While the magic in Beautiful Creatures is well done, I felt that it fell short of my expectations because I’d read the book. I think that there are a few magical elements in the book that really should have made it into the movie. For a start, Ethan and Lena have the same dreams about each other, and these dreams are clues as to what happens at the end of the book. Plus, Ethan often wakes up drenched in water because it’s rained in the dream, or smothered in mud. These were nice additions to the book. While the dreams are mentioned in the movies, they aren’t really explained and so they become rather lost. I also think that Macon’s character falls a little flat in the movie. While he does seem powerful, there is so much more to him than just being a caster, hence why he is able to suppress his dark side in order to help Lena. This is kind of ignored in the movie, and Macon is portrayed as a castor who can choose to be light or dark because he is a male. In the book, all of the castors in Lena’s family are claimed for the light or the dark, not just the women. I didn’t like the fact that the movie twisted it so that only women were claimed for the light or dark. There is a reason why Macon is able to choose, and I think it would have been nice to see that in the movie.
I think the part of the movie that was a letdown for me was the ending. Again, I think this is because I have read the book. The ending of the book and the movie are entirely different. In the movie, Lena faces Sarafine and Ridley alone. In the book, Ethan is a pivotal part of how the curse is broken. Plus there are much graver consequences of Lena becoming light or dark in the book. In the movie, it seems as though a large fuss is being made because Lena just doesn’t want to become a powerful dark caster because she might hurt a lot of people. There is much more at stake in the book. Considering the build up in the movie, I think the show down between Lena and Sarafine was over all too quickly, especially considering that Sarafine is meant to be the darkest castor of them all. I liked the way that Lena handles the confrontation in the movie, and it is left open to interpretation. Although it is different to the book, I like that part equally. Overall, the ending in the book is better, but the movie is good if you haven’t read the book already. I would recommend both.
While I was initially uncertain whether the focus of the movie would be on the romance or the magic, I was certain that the romance would be badly done and cheesy. It wasn’t my favorite part of the book because it slowed the pace down and at times became a little Twilight-esque. I was completely surprised when the romance between Ethan and Lena was actually humorous and endearing in the movie. I didn’t find myself cringing or rolling my eyes throughout most of the romance scenes. There were a few too many scenes where Lena and Ethan had a sudden make out session, but on the whole it was believable and enjoyable to watch. I think most of the success of the romance comes from the acting ability of Alden Ehrenreich, who played Ethan. He is cheeky and comes out with some of the best original one-liners that I have heard in a while. I have to say that this is the first time in a long time that I have watched a movie and enjoyed the romance side of the plot. I think this is mostly to do with the focus on the banter. The rant Ethan goes on about the ending of Titanic, and why Rose (Kate Winslet) didn’t save Jack (Leonardo DiCaprio) despite saying that she loved him, is particularly funny. See the scene and script below:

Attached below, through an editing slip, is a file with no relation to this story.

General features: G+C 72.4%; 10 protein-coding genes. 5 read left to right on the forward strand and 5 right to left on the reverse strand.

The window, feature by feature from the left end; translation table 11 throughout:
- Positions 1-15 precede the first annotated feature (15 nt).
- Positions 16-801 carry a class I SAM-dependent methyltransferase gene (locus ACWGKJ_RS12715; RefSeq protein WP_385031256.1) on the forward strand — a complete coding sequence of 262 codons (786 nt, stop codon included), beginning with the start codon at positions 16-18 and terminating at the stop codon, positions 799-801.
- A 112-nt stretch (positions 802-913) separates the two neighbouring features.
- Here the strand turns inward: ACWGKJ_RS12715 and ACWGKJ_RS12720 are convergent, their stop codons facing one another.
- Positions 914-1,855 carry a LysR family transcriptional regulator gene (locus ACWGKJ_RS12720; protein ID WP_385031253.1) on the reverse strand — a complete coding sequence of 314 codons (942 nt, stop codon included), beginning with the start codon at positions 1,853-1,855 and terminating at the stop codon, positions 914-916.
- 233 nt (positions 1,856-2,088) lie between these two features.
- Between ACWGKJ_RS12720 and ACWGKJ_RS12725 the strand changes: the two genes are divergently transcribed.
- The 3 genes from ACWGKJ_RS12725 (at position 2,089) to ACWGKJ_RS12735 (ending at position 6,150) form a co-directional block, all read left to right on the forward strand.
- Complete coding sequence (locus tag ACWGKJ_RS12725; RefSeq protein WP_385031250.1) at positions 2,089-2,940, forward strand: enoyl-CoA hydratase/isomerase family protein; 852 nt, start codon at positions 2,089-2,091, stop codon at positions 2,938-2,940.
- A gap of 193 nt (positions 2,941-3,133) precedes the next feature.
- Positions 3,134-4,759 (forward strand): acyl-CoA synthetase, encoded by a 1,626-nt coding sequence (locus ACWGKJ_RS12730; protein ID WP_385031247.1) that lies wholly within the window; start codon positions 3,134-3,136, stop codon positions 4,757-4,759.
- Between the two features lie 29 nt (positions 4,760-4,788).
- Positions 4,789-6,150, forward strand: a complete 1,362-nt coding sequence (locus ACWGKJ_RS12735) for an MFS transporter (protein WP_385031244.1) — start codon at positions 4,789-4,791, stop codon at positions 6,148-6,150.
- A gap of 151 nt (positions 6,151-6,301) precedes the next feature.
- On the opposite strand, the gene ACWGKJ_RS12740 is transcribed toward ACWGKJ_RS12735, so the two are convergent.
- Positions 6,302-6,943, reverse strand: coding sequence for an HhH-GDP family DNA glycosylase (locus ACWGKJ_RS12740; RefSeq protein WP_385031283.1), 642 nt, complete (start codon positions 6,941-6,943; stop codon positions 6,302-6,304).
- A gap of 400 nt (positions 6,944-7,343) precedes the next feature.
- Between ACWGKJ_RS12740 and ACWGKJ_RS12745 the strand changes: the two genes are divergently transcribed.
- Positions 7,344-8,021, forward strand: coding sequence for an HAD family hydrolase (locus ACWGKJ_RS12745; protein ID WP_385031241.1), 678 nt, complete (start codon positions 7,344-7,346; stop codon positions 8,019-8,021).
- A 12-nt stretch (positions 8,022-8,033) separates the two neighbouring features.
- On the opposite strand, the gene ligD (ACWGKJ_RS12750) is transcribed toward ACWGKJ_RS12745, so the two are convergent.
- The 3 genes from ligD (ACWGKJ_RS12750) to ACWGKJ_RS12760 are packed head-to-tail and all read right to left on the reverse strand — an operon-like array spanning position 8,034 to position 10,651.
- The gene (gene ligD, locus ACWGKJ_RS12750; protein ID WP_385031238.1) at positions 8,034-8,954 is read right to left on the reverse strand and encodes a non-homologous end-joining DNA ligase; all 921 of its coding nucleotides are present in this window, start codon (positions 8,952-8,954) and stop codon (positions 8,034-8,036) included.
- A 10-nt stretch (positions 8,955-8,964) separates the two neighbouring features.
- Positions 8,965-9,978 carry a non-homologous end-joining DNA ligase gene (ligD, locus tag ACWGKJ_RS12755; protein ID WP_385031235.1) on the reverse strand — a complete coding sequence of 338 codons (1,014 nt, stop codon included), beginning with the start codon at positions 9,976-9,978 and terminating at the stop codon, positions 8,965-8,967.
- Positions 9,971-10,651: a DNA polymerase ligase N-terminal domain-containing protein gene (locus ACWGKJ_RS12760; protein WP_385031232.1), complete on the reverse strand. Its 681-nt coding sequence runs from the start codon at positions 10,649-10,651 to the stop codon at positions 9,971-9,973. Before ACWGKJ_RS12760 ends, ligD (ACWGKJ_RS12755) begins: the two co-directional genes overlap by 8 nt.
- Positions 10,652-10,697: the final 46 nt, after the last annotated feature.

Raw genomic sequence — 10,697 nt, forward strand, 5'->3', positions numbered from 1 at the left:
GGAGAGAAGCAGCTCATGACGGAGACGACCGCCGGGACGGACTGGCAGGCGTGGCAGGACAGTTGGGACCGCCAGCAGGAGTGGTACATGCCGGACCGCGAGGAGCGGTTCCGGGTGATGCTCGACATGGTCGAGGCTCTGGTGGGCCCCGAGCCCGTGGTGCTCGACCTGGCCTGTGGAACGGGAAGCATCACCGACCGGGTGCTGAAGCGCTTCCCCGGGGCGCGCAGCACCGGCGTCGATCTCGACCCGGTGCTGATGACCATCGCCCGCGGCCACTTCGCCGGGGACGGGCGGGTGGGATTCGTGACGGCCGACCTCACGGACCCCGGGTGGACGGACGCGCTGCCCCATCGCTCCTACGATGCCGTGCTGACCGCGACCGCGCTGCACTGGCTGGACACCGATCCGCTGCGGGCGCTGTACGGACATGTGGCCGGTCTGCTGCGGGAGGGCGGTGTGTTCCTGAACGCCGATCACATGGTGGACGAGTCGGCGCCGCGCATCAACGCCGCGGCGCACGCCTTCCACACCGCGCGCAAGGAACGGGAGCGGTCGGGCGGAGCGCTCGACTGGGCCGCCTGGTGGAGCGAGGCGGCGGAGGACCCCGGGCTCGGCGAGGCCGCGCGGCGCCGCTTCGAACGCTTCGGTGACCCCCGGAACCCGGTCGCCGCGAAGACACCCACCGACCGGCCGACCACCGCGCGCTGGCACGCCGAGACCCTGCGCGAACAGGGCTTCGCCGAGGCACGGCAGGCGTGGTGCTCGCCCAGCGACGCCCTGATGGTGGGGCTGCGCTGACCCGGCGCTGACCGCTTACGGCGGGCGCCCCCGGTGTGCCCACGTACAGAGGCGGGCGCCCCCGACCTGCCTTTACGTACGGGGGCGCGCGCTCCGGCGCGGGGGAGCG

Scene: Raining really heavily
Ethan: Can you insult me in the car? It’s getting a little titanic out here.
Ethan: You know I’ve never understood why Leo had to die in the end. Like why couldn’t they take turns? You float on the wooden thing for 10 minutes. I’ll float on the wooden thing for 10 minutes. She kept saying, ‘I’ll never let you go, I’ll never let you go’ and then she lets him go.
Lena: If I get in the car will there be more of that fascinating conversation cus I’d rather drown.
Ethan opens the car door. Lena walks around to the other side of the car and pauses.
Lena: I can’t believe you told me the ending to titanic.
Final Verdict: If you like young adult supernatural romances, you’ll like this movie. It stands above the rest at the moment.
I have to say I was really dragging my feet when Frances insisted we go to see this movie. I regretted sharing the trailer with her, and mentioning it was based on a book. I thought there was no way the movie would be interesting, and the thought of sitting through a movie of southern accents was my idea of torture. However, I was flabbergasted to discover that not only did I enjoy the movie, but when it comes out on DVD I will want a copy.
For me the best part was the first half, watching the witty banter between Lena and Ethan. And the two of them against the close-minded, bigoted, and hypocritical town girls (yes, I am a northern girl, and am not always a fan of the south…). There were a couple of cringe worthy make out scenes that just seemed to go on, but overall it was a lot better than I had expected. Going in I totally expected the two leads to be the ones to hold this movie back, but I was really blown away by the guy who played Ethan, he did a great job.
I liked the idea of the magic that the casters had, but I was left with so many questions. The one that really is bothering me about the movie is why are women the only ones who are claimed? They seemed to stress this point, which just made it creepier and pseudo-sexual. I was not a fan of this, and thought it should have just been all casters are claimed. But all that being said, the magic fight over the dinner table was awesome, and Sarafine was pretty brilliant!